Hillwood Properties has withdrawn a rezoning request that sought 186,000 square feet of office space for part of the Circle T project, the recently announced mixed-use development in Westlake.
At a Dec. 1 Planning and Zoning Commission workshop-meeting, Hillwood representatives said they would re-file project plans in early 2016 but that the development – known for months as “Project Blizzard” – would still proceed.
“They already have office use on the tract,” said Town Manager Tom Brymer. “They just want to take the square footage and put it into two sub-areas.”
At the meeting, board members were expected to consider approving Hillwood’s request to reduce the allowed square footage of office use in two areas of project property while adding an equal portion of allowed office use to another project area that would be split into the sub-areas.
The Circle T project could house a regional operations center for The Charles Schwab Corp., the San Francisco-based financial services firm that recently signed a five-year lease for a building in Westlake. The 130,000-square-foot leased space will accommodate up to 500 employees. An expanded Schwab presence on Circle T property remains under discussion.
If plans reach fruition, Schwab would join a town whose top employers include Fidelity Investments; CoreLogic (formerly First American Real Estate Information Services Inc.); TD Auto (formerly Chrysler Financial); Wells Fargo; and the Marriott Solana Hotel.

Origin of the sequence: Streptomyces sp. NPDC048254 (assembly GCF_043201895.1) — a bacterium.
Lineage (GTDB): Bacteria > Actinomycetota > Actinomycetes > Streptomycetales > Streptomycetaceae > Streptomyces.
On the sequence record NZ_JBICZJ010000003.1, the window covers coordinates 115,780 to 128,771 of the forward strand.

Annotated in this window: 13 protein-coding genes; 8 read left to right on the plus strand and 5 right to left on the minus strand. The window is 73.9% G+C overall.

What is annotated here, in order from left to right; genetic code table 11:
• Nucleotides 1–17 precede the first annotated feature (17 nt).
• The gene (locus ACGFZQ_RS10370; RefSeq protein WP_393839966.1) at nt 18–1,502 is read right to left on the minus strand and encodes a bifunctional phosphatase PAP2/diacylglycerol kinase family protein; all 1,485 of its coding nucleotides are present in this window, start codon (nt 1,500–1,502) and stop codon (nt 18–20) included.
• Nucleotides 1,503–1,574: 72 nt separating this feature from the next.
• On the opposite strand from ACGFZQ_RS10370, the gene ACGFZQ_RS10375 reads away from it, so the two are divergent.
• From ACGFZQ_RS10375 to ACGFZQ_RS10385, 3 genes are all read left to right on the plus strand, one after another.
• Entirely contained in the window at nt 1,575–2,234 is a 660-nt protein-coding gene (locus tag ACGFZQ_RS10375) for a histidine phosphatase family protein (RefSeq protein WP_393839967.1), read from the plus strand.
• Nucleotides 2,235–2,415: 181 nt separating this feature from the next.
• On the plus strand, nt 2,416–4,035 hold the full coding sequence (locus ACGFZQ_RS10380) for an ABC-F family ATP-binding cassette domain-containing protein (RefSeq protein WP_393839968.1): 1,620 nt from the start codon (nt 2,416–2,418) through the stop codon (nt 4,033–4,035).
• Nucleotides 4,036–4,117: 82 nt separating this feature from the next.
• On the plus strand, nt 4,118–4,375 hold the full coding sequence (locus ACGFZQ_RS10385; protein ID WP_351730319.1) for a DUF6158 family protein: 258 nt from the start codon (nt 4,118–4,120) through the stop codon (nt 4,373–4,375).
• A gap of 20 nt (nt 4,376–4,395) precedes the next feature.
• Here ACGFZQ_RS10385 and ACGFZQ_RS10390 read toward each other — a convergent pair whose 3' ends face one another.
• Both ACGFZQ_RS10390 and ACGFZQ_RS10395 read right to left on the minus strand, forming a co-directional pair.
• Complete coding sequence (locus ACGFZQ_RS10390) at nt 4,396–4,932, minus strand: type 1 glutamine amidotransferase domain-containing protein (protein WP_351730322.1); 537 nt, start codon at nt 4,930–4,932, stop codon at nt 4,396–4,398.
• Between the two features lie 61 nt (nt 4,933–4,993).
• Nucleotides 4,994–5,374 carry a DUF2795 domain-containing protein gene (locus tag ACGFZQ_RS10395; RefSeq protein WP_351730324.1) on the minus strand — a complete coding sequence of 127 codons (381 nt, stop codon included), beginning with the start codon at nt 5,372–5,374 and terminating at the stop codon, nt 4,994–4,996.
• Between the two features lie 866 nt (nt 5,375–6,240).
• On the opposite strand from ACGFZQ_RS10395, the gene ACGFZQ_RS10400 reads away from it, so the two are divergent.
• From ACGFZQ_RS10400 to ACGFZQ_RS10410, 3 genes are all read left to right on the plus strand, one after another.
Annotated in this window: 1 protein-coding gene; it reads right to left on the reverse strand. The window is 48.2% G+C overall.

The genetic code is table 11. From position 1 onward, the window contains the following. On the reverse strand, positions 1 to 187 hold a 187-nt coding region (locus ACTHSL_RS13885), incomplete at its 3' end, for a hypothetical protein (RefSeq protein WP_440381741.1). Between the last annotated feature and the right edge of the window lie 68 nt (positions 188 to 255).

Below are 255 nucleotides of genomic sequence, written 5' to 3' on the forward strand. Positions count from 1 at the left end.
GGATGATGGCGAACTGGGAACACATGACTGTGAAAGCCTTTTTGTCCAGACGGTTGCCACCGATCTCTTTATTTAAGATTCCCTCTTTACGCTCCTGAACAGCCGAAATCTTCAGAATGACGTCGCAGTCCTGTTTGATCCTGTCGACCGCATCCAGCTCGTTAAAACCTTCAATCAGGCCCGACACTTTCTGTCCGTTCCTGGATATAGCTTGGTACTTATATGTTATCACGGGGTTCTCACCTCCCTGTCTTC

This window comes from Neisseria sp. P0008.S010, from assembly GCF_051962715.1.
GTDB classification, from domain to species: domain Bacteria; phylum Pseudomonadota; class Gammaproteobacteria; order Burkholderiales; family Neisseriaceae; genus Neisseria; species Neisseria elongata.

“It’s a significant financial services company that’s very successful and has a good reputation, and based on information I have been given, appears to be bringing a substantial payroll to the area, much of which will be local hires,” Brymer said.
Hillwood is developing the project with Dallas-based Howard Hughes Corp. It marks the latest vision for the Circle T Ranch, which Ross Perot Jr.’s Hillwood Properties purchased in 1993. Since then, multiple redevelopment plans – including a regional shopping mall – have targeted at least part of the 2,000-acre ranch, but none reached fruition.
Hillwood’s latest vision would affect 128 acres at the entrance to the ranch property.
While Brymer considers the office component as “fairly straightforward,” the multifamily portion could get complicated.
Brymer acknowledges that apartments and multifamily are concepts frowned upon by many of the affluent community’s 1,096 residents. The Hillwood plan includes multifamily homes, as well as offices, retail and a hotel.
Hillwood is seeking approvals to construct a corporate office campus with more than 2 million square feet in several buildings, 750 apartments, a 200-room hotel, a 350,000-square-foot mid-rise office and 80,000 square feet featuring retail and entertainment, including a movie theater.
The first phase would include a 286,000-square-foot office project, the hotel, retail and 250 residential units. But Brymer was quick to describe those units as examples of “urban living,” whose amenities make them more upscale than traditional apartments, he said.
“There are essentially two parts of the project: the corporate office piece with Charles Schwab and the mixed-use part,” Brymer said.
Spearheading the office portion is Schwab, expected to purchase 74 acres of land next to the Circle T from Hillwood by year’s end.
“It’s incredible to think that Charles Schwab could become one of Westlake’s corporate partners,” said Mayor Laura Wheat, who minced no words regarding the project’s multifamily component.
“However, I think it is possible that our community will view as a downside the urban living concept which is included in the current plan. I could be wrong, but it is my clear sense from my Westlake friends and neighbors that most in our community simply do not have any appetite for apartments in the town of Westlake,” Wheat said.
Hillwood officials have not commented on the project, which includes Gensler, an architecture, design, planning and consulting firm; architect Corgan Associates of Dallas; engineering and consulting firm Peloton Land Solutions; and engineering, architecture and consulting firm Burns & McDowell.